… An additional 16 voted for the Cuban independence measure and abstained from the Platt Amendment (Mellen, 2004). These votes from the hypocritical members of the Senate would have defeated the Platt Amendment had they not changed their position so drastically (Mellen, 2004).

The U.S. intent to use the Platt amendment as the means to legitimize control over Cuba was not a hidden agenda (Mellen, 2004). Congressman Corliss of Michigan stated: "I am construed to vote for the amendment with reference to the island of Cuba, because I believe that the adoption thereof will insure the continuance of our sovereignty. I am unalterably opposed to the surrender of the sovereignty of the United States over the island of Cuba" (Mellen, 2004). Congressman C.E. Littlefield of Maine…. [read more]


Unlike the Way the 'Race Term Paper

… Spain's protectionist economic policies hindered the development of the colonies. Those living in the Spanish controlled colonies suffered on a personal level in ways that colonists in the English colonies did not. The English colonists were often religious dissidents, resulting in their greater determination to succeed in the New World, as they had no where to go back to.

Furthermore, Spain's policies also led to a series of expensive wars with England, France and the Netherlands. The infamous defeat of the Spanish Armada by England was only one of the crushing defeats Spain suffered during this period of time. Protectionism, combined with a lack of commitment of both the settlers and the government of Spain to establishing a permanent colonial government and infrastructure in the…. [read more]


Infection Trajectory: Methicillin-Resistant Staphylococcus Aureus Essay

… 26).

IV: Rates of MRSA Infections in the U.S.A.

The rates of infection are quite staggering. In the U.S., in the year 2005 alone, there were over 94,000 MRSA infections in which over 18,000 people died (Barnes & Simpson 2010, p. 24). Among the hospital infections which occurred in 2005 MRSA accounted for over 50% of all hospital related infections (Barnes & Simpson 2010, p. 24). Barnes & Simpson present studies showing that in any given sample of 1000 admitted patients nearly 46 of them will be individuals who are already infected with MRSA, surprisingly, until the 2006 study, the CDC had estimated rates to be ten time less (Barnes & Simpson 2010, p. 24). The rate of infection and the degree to which it…. [read more]


Higher Education (Globalization) Medina, A. (N Research Proposal

… Higher Education (Globalization)

Medina, a. (n.d.). The Impact of Globalization on Higher Education. Retrieved October 28, 2009, from http://www.umbc.edu/llc/PDFfiles/theimpactofglobalization.pdf/

Medina's literature review argued that higher education, as a cultural institution, simply reproduces the social system in which it is entrenched. This she was able to do by presenting the neoliberalist school of thought as far back as the era of Enlightenment with which education is seen as an apparatus to serve the interest of the dominant class and that the transmission of information and cultural values perpetrates the unequal power distribution in the society. Knowledge is then seen as playing a key role in maintaining power. It goes as far back as the Church's dominance during the 18th century. Medina surrenders to the fact that…. [read more]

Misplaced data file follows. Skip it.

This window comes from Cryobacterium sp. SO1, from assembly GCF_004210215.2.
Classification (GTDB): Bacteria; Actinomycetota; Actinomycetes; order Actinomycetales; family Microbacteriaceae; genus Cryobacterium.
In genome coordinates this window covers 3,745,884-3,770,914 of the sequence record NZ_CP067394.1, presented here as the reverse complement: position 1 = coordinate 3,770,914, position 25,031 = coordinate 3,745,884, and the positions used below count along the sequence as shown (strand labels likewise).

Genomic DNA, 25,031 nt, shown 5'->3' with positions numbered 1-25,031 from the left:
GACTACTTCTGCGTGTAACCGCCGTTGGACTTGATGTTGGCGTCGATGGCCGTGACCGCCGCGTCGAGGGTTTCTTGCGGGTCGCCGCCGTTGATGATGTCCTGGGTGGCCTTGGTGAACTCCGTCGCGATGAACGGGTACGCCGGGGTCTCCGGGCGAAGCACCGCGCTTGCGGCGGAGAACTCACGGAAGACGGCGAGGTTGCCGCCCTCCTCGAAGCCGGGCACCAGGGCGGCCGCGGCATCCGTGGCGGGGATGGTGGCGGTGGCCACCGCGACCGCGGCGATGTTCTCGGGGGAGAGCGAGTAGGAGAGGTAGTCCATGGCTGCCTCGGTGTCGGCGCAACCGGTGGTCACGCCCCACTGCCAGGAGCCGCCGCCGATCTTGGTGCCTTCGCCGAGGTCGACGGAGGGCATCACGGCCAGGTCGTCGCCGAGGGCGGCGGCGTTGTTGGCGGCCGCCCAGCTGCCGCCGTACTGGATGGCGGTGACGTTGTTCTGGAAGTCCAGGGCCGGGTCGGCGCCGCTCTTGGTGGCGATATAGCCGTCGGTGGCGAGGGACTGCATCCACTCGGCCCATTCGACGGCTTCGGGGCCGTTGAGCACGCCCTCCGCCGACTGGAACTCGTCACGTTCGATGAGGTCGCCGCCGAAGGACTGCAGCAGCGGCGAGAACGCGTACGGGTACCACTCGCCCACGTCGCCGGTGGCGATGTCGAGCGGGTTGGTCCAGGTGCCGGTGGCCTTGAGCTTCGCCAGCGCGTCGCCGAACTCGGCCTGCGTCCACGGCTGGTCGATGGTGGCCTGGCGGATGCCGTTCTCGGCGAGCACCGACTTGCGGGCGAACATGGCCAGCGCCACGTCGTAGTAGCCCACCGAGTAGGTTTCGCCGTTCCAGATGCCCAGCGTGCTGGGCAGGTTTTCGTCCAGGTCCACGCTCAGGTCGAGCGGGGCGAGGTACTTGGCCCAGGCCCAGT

Great War in Africa 1914-1918 by Byron Farwell Essay

… Great War in Africa, 1914-1918 by Byron Farwell.

Farwell, Byron. The Great War in Africa, 1915-1918. New York: W.W. Norton & Company,

Although World War I has been the subject of countless fictional as well as historical surveys in recent years, the fact that it was indeed a total 'world war,' encompassing Africa as well as Europe, Asia, and the Americas, is often forgotten. One of the reasons for this may be that the African theater was a largely colonial war, fought between England and France vs. Germany, and involving the conscription of their respective colonized peoples. America was not a 'key' player in Africa. However, it is important for all students of the period to study this part of the conflict, as it has…. [read more]


Grapes of Wrath Social Welfare Essay

… These farmers were not ready for such a long journey, having uprooted their families to travel far into the West for better livelihoods.

Arrival and Disillusionment

The problem with having displaced so many farmers was that at arrival to the West, many of them found themselves even more destitute than before. California, for many of the displaced sharecroppers, was supposed to be the "land of milk and honey;" yet at arrival, there was no work to be had. Families lived in Hooverville establishments that "don't look none too prosperous," as Tom significantly states in the movie. Most were periodically told to move further south, where jobs were opening. Those who tried to travel north were stopped by belligerent men telling them to go back to…. [read more]

12345. . .
NOTE:  We can write a brand new paper on your exact topic!  More info.